A bit of rain overnight with a few more waves coming through today. It certainly won’t rain all day and there is actually some nice sunshine farther east on the Missouri side as I start this blog.
The storm risks are there this afternoon from around lunch (and it will be quick) through mid-to-late afternoon towards northern Missouri. Storms on the Missouri side may be stronger and areas towards the northeast of the Metro may be a bit more vulnerable to stronger storms that could have some small hail and perhaps be able to create some funnel clouds or even a brief tornado.
As I mentioned yesterday this is sort of similar to the situation last Monday, except things are shifted about 100-plus miles towards the east-northeast of where they were last Monday. For KC, while the risk of additional rains are high today, there will be intervals of dryness.
Today: Cloudy skies with scattered fast-moving showers and perhaps a brief window for storms developing near lunch. Highs well into the 50s with blustery winds developing and falling temperatures this afternoon as cooler air comes up from the southwest.
Tonight: Generally cloudy and breezy with lows down into the 40s.
Tomorrow: Mostly cloudy and cool with highs in the 50s. There may be some overnight showers into early Thursday.
Thursday: Variable clouds and seasonable with highs well into the 50s.
A surface storm has set-up in the middle of the country.
It’s a slow moving storm that will be lifting towards the north-northeast during the day today. You can see the circulation on the regional map.
This storm has drawn in somewhat milder air…and there is sunshine on the MO side as you can clearly see.
On the Kansas side, what sunshine there is will be fleeting because there is some additional rains coming up from the south.
The SPC has placed areas from the northeast side of the Metro through central and northern Missouri under a “marginal” risk of stronger storms.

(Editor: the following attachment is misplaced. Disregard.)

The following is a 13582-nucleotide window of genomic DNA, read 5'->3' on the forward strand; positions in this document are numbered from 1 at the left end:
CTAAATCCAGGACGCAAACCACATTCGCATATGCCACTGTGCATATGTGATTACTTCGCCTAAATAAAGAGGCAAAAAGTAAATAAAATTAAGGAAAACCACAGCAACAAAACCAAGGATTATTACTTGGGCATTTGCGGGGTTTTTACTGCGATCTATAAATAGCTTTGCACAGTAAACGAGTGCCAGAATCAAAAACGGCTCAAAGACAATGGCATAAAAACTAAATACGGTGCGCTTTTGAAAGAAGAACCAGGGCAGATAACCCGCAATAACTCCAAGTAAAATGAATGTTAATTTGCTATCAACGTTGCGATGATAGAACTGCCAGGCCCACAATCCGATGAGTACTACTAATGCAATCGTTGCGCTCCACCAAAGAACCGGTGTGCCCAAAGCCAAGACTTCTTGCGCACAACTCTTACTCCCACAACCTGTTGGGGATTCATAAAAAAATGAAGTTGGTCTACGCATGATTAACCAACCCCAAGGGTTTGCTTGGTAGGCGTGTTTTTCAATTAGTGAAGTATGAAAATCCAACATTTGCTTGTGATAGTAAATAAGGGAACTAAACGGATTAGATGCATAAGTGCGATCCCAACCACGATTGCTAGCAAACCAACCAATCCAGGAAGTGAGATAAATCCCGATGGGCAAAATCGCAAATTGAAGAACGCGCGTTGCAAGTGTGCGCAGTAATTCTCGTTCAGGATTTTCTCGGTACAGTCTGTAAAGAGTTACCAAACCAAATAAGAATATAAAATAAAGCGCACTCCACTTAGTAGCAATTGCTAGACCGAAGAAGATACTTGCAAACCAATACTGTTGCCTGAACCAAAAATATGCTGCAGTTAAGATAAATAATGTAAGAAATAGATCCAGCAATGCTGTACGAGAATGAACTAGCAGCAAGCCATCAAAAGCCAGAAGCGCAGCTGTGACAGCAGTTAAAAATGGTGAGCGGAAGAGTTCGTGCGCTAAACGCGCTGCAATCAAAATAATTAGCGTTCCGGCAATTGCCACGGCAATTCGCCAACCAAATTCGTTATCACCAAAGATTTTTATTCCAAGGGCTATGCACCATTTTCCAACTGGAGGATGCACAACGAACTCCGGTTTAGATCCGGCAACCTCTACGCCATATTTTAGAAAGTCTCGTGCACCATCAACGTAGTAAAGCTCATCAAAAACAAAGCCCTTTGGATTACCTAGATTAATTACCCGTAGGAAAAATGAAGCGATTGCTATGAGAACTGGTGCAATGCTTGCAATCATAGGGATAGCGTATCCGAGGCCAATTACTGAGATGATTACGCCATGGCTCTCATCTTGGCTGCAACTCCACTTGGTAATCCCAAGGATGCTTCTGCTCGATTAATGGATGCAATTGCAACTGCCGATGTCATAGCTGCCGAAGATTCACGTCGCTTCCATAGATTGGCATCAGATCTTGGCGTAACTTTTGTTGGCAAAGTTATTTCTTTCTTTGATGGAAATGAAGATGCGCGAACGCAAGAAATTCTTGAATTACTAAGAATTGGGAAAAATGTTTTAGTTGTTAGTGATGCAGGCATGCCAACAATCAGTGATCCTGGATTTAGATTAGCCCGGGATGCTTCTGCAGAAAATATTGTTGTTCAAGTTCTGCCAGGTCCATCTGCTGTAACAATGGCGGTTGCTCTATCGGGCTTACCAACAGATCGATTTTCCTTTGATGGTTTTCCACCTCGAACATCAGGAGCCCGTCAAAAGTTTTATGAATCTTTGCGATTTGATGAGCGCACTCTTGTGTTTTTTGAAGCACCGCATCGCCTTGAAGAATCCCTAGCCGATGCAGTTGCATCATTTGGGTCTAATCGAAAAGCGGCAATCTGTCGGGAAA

With this marginal risk, and because the atmosphere will be somewhat prone to get some low-level spinning motion today with storms at the same time, the combination could create what we refer to as “low-topped” supercells. They’re sort of the siblings of the bigger supercell storms that we see later in the spring but they aren’t as tall, typically below 25,000 feet compared to 45-55,000 feet for the deeper in spring versions.
Regardless though there will be this tendency for rotating storms. My thoughts are that this tendency might be a bit more amplified towards the east and northeast of KC where storms may be a bit more vigorous in the higher instability. Basically where the sun is out this morning.
As the surface storms lifts towards the northeast, another brief hitting shot of rain and storms is possible in the region near lunch.
After that, the cooler air from the southwest will rotate around the surface storm and start dropping our temperatures. The severe threat will be over.
Notice how the temperatures drop off.
By the way, for timing purposes: 18Z is 1 p.m., 21Z is 4 p.m., and 00Z is 7 p.m. and so on.
We we sort of max out around lunch and drop shortly thereafter.
For areas more towards 65 Highway and northwards and up the I-35 corridor, the storms that do form and move into that environment may be a bit more able to show some rotation. Those will be watched because while the setup isn’t overly high, it’s not zero either. So let’s pay attention to north-central and central Missouri today especially. Funnel clouds and perhaps even a brief, short-lived tornado, aren’t being ruled out.
Another shot of some light rain is possible tomorrow night into daybreak Thursday and there is a small chance on Friday as well.
Busy day… short blog.
The feature photo comes from Austin Hamilton up towards Chariton, Iowa.
“Union Pacific freight train south of Chariton IA”